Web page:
During asparagus season, "Members are requested not to relieve themselves in the hat stand" - Reputed British Mens Club Sign
Some years ago I attended the annual IACP conference in Dallas, Texas. There were many interesting and informative venues presented, but the one I found most fascinating was a panel discussion that was promoted to represent many culinary science topics, but ended up being dominated by a strange phenomenon amusingly called "asparagus pee." It started with the first question to the panel from the audience. A lady was given the microphone and allowed to ask the first question. She hemmed and hawed and couldn’t seem to produce a coherent question. Finally. panelist Shirley Corriher stood up and in a loud voice said “oh, you want to know about asparagus pee”. It brought the house down. I thought these staid culinary professionals would be put off by the subject, but boy was I wrong. Everyone seemed to sit forward in their seat and the subject dominated the entire discussion period.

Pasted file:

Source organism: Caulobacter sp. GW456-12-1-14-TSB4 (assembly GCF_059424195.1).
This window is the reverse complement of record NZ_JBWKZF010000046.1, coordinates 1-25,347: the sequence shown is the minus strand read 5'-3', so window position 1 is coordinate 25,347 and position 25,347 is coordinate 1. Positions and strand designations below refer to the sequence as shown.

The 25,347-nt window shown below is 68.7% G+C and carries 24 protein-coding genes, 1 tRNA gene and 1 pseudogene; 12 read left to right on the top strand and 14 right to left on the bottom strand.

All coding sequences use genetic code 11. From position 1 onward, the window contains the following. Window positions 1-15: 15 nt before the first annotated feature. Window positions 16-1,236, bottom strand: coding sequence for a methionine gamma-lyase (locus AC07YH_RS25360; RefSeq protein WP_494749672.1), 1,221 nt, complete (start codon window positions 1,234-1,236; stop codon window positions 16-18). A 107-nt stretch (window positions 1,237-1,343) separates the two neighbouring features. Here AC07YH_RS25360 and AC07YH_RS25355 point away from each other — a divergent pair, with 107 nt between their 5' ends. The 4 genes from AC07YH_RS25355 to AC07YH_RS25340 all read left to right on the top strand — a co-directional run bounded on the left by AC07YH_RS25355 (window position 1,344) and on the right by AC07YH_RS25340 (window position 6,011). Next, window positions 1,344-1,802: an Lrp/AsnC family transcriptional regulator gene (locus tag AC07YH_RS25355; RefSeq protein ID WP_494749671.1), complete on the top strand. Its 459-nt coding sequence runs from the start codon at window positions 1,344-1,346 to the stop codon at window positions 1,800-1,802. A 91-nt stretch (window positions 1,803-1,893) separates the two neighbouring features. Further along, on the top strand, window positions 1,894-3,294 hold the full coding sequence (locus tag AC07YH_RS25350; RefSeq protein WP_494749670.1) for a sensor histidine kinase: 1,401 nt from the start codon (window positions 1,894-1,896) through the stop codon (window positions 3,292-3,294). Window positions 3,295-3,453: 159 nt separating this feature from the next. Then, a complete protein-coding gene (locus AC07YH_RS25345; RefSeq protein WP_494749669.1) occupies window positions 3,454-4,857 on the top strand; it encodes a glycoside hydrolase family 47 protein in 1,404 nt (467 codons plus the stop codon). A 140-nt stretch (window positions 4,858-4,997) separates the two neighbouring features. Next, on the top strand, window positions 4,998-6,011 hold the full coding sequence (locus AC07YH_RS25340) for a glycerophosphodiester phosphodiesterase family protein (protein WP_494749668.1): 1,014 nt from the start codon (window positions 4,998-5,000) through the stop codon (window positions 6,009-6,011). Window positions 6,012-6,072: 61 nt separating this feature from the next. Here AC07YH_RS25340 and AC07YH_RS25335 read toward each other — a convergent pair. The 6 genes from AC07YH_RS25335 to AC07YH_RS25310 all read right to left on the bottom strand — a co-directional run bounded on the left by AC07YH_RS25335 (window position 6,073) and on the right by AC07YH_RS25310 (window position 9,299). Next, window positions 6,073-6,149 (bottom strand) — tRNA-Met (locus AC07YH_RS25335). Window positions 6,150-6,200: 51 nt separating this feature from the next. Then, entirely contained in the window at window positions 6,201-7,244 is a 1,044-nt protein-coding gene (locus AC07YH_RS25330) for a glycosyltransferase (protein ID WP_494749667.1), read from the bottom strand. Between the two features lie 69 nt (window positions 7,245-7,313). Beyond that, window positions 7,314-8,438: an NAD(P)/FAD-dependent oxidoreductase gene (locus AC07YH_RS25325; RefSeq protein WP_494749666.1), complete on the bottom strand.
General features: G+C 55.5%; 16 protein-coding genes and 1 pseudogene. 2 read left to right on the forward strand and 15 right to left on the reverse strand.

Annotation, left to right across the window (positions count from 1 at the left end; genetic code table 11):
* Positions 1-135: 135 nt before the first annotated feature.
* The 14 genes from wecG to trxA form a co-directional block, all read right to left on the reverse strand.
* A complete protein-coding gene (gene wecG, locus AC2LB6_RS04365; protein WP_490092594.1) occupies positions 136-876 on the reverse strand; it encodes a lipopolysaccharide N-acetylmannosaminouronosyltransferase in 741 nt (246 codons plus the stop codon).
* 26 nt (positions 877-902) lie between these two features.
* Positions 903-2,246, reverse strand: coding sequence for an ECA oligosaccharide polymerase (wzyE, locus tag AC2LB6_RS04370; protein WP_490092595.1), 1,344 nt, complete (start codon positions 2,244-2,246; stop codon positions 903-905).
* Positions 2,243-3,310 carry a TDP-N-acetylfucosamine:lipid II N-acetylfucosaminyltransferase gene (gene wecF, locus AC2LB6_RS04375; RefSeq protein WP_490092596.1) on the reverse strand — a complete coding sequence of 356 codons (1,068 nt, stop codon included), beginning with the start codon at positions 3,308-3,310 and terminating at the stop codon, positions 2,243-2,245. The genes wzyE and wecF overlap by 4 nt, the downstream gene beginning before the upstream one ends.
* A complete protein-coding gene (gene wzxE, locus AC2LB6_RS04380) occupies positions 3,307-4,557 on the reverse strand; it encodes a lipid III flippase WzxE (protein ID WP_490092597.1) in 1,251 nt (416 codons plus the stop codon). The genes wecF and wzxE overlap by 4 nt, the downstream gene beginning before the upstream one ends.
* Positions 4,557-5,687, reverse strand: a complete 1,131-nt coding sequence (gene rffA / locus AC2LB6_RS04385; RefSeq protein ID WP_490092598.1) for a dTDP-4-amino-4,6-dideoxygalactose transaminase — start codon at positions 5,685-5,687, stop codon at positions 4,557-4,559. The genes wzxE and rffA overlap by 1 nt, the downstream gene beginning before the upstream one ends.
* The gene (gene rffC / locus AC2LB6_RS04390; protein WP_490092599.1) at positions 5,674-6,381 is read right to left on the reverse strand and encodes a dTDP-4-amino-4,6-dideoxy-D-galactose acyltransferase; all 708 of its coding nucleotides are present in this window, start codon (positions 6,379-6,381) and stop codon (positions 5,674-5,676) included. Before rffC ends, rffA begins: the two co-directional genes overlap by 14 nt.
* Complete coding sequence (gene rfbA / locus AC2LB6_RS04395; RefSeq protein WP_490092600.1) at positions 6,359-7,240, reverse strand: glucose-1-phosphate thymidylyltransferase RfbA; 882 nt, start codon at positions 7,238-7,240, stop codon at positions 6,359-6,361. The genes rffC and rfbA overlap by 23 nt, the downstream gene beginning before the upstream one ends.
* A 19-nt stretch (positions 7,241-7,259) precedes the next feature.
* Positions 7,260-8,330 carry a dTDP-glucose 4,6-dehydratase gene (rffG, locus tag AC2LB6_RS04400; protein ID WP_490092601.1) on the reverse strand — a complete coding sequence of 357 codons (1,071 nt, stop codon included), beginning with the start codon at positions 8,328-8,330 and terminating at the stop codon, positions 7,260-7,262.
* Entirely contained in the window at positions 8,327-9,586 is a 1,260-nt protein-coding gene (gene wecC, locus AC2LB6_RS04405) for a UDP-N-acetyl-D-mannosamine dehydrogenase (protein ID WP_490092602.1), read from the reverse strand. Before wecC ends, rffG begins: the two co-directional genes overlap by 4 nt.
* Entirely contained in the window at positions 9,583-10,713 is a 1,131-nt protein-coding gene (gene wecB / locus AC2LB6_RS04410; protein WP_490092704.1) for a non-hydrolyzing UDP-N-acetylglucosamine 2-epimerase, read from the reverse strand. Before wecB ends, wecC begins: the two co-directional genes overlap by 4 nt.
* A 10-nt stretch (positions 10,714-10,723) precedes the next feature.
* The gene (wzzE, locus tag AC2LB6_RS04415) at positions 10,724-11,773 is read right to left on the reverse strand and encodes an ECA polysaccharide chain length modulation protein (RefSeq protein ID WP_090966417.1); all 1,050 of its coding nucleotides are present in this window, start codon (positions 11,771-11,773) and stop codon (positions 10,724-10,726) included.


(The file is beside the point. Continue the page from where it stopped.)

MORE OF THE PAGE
Though the chemical that causes asparagus pee is now known there is still a great deal of confusion about who actually produces smelly pee after consuming it and who can actually smell it. It's an either/or option. The story we got from the IACP conference was that there are two genes involved. One gene is unique to the producer and a different gene is unique to the fortunate soul who can smell it.
No one knows exactly what percent of people produce it, but it is estimated to be about 10%. The number who can smell it is estimated to be about 20%. To me the most interesting question is how did they find each other? I can think of many scenarios that would make discovery possible, but the mystery continues.
Which gene do you have?